Scientists at the Kwame Nkrumah University of Science and Technology (KNUST) have discovered metal particles in milled maize after a study.
The study published in the Journal of Science and Technology confirms widely held concerns about food prepared with maize.
The findings suggest Ghanaians consume between 25 to 97.2 milligrams of iron particles daily from meals prepared from milled maize.
This is far above the National Research Council recommended dietary iron intake. Corn milling, whether wet or dry, is a major activity in Ghana.
According to the Ministry of Food and Agriculture, over 95% of Ghanaians enjoy dishes prepared from milled maize.
However, wearing off of metal plates used in the milling means metal particles find their way into the milled food.
The study which was conducted at 105 maize milling shops in Ghana found for a total mass of 1,800 kilogrammes of milled maize, the amount of metallic iron particles found is about 175 kilograms and 90 kilograms for wet and dry milling, respectively.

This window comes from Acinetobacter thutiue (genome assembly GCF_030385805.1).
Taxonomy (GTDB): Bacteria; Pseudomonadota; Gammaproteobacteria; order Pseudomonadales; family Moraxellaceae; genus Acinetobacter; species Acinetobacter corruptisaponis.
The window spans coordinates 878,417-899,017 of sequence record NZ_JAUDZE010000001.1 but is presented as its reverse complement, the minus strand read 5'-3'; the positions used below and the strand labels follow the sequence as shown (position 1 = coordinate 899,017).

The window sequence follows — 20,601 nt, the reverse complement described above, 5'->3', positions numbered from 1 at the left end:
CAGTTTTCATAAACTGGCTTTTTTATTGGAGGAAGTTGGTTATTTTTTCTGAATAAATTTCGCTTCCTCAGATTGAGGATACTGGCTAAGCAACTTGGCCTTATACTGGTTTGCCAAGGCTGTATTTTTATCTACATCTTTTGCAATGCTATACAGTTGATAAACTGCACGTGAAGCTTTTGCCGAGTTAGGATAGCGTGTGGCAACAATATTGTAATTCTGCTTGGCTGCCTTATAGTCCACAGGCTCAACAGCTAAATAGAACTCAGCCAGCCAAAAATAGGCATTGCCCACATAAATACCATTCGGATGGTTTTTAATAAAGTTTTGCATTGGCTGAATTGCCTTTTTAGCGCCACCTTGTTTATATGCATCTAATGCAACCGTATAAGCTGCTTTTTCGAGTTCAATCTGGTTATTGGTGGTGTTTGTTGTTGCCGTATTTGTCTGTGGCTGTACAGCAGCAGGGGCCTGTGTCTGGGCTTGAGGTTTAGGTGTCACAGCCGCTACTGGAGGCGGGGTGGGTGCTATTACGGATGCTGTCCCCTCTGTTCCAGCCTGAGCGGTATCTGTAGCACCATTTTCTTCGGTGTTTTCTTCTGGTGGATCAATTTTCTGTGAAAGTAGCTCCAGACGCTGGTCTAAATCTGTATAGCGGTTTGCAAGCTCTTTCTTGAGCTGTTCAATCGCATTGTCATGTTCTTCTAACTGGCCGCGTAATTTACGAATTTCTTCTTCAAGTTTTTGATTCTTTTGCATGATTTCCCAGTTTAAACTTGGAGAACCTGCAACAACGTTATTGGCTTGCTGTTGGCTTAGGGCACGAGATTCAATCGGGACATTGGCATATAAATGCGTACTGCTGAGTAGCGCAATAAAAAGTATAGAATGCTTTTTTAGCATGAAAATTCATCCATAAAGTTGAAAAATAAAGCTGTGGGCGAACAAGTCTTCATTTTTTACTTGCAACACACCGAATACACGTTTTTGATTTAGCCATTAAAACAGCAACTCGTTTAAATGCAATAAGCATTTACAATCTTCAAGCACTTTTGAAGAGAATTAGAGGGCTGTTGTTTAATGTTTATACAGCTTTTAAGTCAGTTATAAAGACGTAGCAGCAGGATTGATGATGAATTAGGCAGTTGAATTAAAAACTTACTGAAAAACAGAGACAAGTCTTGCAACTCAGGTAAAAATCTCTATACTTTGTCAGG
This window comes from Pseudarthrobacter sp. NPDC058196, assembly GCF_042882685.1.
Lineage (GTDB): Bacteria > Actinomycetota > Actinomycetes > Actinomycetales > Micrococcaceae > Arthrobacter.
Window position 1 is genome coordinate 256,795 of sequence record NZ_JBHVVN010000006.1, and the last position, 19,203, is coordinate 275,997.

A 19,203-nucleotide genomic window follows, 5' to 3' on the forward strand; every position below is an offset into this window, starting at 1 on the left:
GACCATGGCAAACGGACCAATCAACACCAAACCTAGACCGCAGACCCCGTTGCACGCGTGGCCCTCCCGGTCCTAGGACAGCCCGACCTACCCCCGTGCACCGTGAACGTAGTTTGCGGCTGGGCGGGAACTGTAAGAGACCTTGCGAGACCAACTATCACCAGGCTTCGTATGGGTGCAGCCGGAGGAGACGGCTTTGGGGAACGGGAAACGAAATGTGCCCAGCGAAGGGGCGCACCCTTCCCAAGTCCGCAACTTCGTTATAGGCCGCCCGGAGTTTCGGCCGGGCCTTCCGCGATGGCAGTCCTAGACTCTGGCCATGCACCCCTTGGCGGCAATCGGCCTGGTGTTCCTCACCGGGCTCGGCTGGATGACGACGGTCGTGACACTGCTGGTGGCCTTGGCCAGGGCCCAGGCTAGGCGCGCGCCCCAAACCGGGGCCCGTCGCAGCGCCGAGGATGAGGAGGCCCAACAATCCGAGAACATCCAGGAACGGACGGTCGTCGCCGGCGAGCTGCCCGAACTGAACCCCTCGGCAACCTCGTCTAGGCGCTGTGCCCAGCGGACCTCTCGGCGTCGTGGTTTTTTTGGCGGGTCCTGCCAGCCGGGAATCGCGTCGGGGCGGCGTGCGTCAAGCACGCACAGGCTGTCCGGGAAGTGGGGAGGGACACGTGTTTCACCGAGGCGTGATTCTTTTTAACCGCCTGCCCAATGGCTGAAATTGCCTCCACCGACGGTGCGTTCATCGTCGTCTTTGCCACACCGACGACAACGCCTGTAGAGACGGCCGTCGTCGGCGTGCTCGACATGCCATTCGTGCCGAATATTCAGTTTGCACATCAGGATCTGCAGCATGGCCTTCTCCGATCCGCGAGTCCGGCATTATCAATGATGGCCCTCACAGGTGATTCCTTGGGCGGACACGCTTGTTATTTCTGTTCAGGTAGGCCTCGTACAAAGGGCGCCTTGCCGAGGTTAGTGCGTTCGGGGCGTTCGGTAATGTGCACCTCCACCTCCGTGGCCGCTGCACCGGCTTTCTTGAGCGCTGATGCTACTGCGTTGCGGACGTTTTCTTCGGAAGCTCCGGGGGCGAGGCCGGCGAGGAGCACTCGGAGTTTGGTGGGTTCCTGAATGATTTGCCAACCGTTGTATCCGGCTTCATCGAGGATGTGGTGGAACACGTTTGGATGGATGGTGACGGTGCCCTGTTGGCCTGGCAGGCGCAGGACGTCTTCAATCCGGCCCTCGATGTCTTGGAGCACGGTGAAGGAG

The findings published in the Journal of Science and Technology indicates the amount of iron particles in milled maize increased with the quantity.
A member of the research team at the Department of Materials Engineering, Ing. Dr Anthony Andrews said, “Consuming it [metal particles] is unorthodox, and it can be detrimental to health.”
The researchers are taking steps to improve the wear resistance of the locally produced mill plates.
Corn Grinding Mill Machinery
This includes adding chromium and other elements to produce cast steel instead of cast iron.
This will reduce the rate of corrosion of the mill plates.
The Materials Engineering Department of KNUST plans to train small-scale foundry operators to improve the manufacture of milling plates.